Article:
Rural Institute Researcher Receives National Award

Photo of Peg Nosek and Rosemary Hughes

Dr. Nosek (left, deceased) with Dr. Hughes

Dr. Rosemary Hughes, Senior Research Scientist at the Rural Institute for Inclusive Communities based at the University of Montana, was recently awarded the Margaret “Peg” Nosek Award by the American Public Health Association Disability Section. Dr. Margaret Nosek, a groundbreaking researcher on the health of women with disabilities, a fierce advocate for people with disabilities, and a staunch defender of human rights, passed away in 2020. The award was created to honor her work and legacy.

The award “is presented to a person whose work has helped expand our understanding of health and participation through research for and with women with disabilities or other populations that are underrepresented in disability research.”

Dr. Nosek was the founder and executive director of the Center for Research on Women with Disabilities (CROWD) in the Department of Physical Medicine and Rehabilitation at Baylor College of Medicine in Houston. She and her team promoted, developed, and disseminated information to improve the health and expand the life choices of women with disabilities.  

Dr. Hughes shared these recollections of working with Dr. Nosek:

I met Peg in 1998, when she invited me to join her research team at her Center for Research on Women with Disabilities (CROWD) in Houston.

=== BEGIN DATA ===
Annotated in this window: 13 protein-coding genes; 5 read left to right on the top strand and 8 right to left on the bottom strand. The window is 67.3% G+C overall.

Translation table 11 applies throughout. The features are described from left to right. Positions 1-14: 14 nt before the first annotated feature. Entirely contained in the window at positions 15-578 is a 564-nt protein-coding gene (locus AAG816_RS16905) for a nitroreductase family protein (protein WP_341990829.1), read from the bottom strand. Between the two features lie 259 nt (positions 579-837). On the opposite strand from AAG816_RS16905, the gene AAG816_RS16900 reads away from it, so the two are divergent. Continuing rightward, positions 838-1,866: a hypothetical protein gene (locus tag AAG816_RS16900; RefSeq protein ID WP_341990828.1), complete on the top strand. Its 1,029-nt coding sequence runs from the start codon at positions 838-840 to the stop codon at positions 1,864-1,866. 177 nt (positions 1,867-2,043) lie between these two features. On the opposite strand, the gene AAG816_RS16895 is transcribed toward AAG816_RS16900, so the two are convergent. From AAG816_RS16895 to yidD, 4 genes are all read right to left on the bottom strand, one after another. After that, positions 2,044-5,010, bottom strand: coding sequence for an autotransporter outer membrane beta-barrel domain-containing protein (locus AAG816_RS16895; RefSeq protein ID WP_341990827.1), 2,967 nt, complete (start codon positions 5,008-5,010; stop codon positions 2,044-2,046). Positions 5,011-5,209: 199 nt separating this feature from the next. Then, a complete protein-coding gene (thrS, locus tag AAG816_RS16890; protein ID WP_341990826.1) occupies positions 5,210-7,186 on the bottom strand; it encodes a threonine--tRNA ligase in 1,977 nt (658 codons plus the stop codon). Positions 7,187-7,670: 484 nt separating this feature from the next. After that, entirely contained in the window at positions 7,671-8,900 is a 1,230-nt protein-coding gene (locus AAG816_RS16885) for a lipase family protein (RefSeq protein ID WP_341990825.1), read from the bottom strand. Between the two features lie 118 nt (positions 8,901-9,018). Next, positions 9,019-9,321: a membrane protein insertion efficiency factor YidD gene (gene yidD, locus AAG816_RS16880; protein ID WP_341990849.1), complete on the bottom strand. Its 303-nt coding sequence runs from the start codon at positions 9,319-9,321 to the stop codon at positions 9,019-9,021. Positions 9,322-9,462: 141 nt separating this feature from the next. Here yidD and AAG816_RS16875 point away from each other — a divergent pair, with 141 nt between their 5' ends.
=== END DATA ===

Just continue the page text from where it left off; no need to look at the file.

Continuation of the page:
Nearly instantly, Peg became my mentor on disability-related research. Even after I left CROWD to continue the research at the University of Montana, Peg and I remained close colleagues and cherished friends.

Peg once stated, “If you truly believe you are a woman of value, you gain tremendous strength to forge your way through the most stubborn of barriers.” She spent most of her life helping other women appreciate their value and forge their way through the barriers facing people with disabilities as they strive to achieve equal access to inclusive, medically appropriate services and information, participate in life fully, and live healthy, safer lives.

Dr. Hughes received the award in recognition of her 23 years of close collaboration with Dr. Nosek on multiple research studies, publications, and professional presentations addressing the health, health promotion, and personal safety of women with disabilities.  Dr. Hughes continues to engage in research on the physical, psychological, and social health of women with disabilities who comprise a largely underserved population.